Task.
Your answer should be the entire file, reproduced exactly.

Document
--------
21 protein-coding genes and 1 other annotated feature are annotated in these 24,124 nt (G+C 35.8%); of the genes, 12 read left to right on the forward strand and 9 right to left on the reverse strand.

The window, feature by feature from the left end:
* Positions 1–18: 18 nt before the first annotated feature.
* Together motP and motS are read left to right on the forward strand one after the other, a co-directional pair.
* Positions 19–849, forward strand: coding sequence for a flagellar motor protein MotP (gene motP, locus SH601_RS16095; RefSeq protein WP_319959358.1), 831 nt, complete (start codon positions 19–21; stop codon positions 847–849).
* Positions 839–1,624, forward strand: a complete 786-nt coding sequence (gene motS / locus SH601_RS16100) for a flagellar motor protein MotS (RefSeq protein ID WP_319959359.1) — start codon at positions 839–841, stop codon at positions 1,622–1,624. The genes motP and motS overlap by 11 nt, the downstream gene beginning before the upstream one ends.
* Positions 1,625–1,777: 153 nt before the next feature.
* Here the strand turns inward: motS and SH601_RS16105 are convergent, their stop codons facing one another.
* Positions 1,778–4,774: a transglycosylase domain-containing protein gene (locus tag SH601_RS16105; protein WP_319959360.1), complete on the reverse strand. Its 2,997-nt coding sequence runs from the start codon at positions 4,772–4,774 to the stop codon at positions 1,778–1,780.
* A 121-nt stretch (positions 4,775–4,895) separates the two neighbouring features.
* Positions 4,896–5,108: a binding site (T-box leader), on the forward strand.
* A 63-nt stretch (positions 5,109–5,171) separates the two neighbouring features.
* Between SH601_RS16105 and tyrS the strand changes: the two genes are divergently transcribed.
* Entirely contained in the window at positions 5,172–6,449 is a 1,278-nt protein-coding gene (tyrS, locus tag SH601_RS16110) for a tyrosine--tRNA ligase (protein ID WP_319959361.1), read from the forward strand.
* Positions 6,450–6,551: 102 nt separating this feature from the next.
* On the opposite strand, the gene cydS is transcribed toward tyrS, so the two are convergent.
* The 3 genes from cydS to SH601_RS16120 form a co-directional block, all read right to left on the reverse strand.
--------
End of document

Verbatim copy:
21 protein-coding genes and 1 other annotated feature are annotated in these 24,124 nt (G+C 35.8%); of the genes, 12 read left to right on the forward strand and 9 right to left on the reverse strand.

The window, feature by feature from the left end:
* Positions 1–18: 18 nt before the first annotated feature.
* Together motP and motS are read left to right on the forward strand one after the other, a co-directional pair.
* Positions 19–849, forward strand: coding sequence for a flagellar motor protein MotP (gene motP, locus SH601_RS16095; RefSeq protein WP_319959358.1), 831 nt, complete (start codon positions 19–21; stop codon positions 847–849).
* Positions 839–1,624, forward strand: a complete 786-nt coding sequence (gene motS / locus SH601_RS16100) for a flagellar motor protein MotS (RefSeq protein ID WP_319959359.1) — start codon at positions 839–841, stop codon at positions 1,622–1,624. The genes motP and motS overlap by 11 nt, the downstream gene beginning before the upstream one ends.
* Positions 1,625–1,777: 153 nt before the next feature.
* Here the strand turns inward: motS and SH601_RS16105 are convergent, their stop codons facing one another.
* Positions 1,778–4,774: a transglycosylase domain-containing protein gene (locus tag SH601_RS16105; protein WP_319959360.1), complete on the reverse strand. Its 2,997-nt coding sequence runs from the start codon at positions 4,772–4,774 to the stop codon at positions 1,778–1,780.
* A 121-nt stretch (positions 4,775–4,895) separates the two neighbouring features.
* Positions 4,896–5,108: a binding site (T-box leader), on the forward strand.
* A 63-nt stretch (positions 5,109–5,171) separates the two neighbouring features.
* Between SH601_RS16105 and tyrS the strand changes: the two genes are divergently transcribed.
* Entirely contained in the window at positions 5,172–6,449 is a 1,278-nt protein-coding gene (tyrS, locus tag SH601_RS16110) for a tyrosine--tRNA ligase (protein ID WP_319959361.1), read from the forward strand.
* Positions 6,450–6,551: 102 nt separating this feature from the next.
* On the opposite strand, the gene cydS is transcribed toward tyrS, so the two are convergent.
* The 3 genes from cydS to SH601_RS16120 form a co-directional block, all read right to left on the reverse strand.